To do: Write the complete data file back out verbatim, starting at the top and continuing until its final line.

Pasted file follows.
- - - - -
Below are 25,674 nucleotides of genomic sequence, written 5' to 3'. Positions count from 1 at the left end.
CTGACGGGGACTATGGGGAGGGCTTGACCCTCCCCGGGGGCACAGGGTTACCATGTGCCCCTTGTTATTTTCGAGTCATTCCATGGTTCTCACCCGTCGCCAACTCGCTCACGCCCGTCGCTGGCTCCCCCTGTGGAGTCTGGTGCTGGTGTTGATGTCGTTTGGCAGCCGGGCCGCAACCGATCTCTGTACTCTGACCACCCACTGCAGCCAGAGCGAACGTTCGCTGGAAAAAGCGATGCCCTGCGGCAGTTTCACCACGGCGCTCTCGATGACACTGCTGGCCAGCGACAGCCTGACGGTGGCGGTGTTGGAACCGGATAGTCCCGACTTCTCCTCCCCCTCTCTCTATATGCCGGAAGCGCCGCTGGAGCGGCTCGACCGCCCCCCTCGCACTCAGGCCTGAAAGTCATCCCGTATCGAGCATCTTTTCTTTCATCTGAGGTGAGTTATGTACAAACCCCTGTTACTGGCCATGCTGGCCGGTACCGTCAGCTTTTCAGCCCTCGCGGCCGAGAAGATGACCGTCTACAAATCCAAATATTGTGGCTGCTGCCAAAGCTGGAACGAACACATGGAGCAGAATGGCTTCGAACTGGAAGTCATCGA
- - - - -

Below are 25,674 nucleotides of genomic sequence, written 5' to 3'. Positions count from 1 at the left end.
CTGACGGGGACTATGGGGAGGGCTTGACCCTCCCCGGGGGCACAGGGTTACCATGTGCCCCTTGTTATTTTCGAGTCATTCCATGGTTCTCACCCGTCGCCAACTCGCTCACGCCCGTCGCTGGCTCCCCCTGTGGAGTCTGGTGCTGGTGTTGATGTCGTTTGGCAGCCGGGCCGCAACCGATCTCTGTACTCTGACCACCCACTGCAGCCAGAGCGAACGTTCGCTGGAAAAAGCGATGCCCTGCGGCAGTTTCACCACGGCGCTCTCGATGACACTGCTGGCCAGCGACAGCCTGACGGTGGCGGTGTTGGAACCGGATAGTCCCGACTTCTCCTCCCCCTCTCTCTATATGCCGGAAGCGCCGCTGGAGCGGCTCGACCGCCCCCCTCGCACTCAGGCCTGAAAGTCATCCCGTATCGAGCATCTTTTCTTTCATCTGAGGTGAGTTATGTACAAACCCCTGTTACTGGCCATGCTGGCCGGTACCGTCAGCTTTTCAGCCCTCGCGGCCGAGAAGATGACCGTCTACAAATCCAAATATTGTGGCTGCTGCCAAAGCTGGAACGAACACATGGAGCAGAATGGCTTCGAACTGGAAGTCATCGA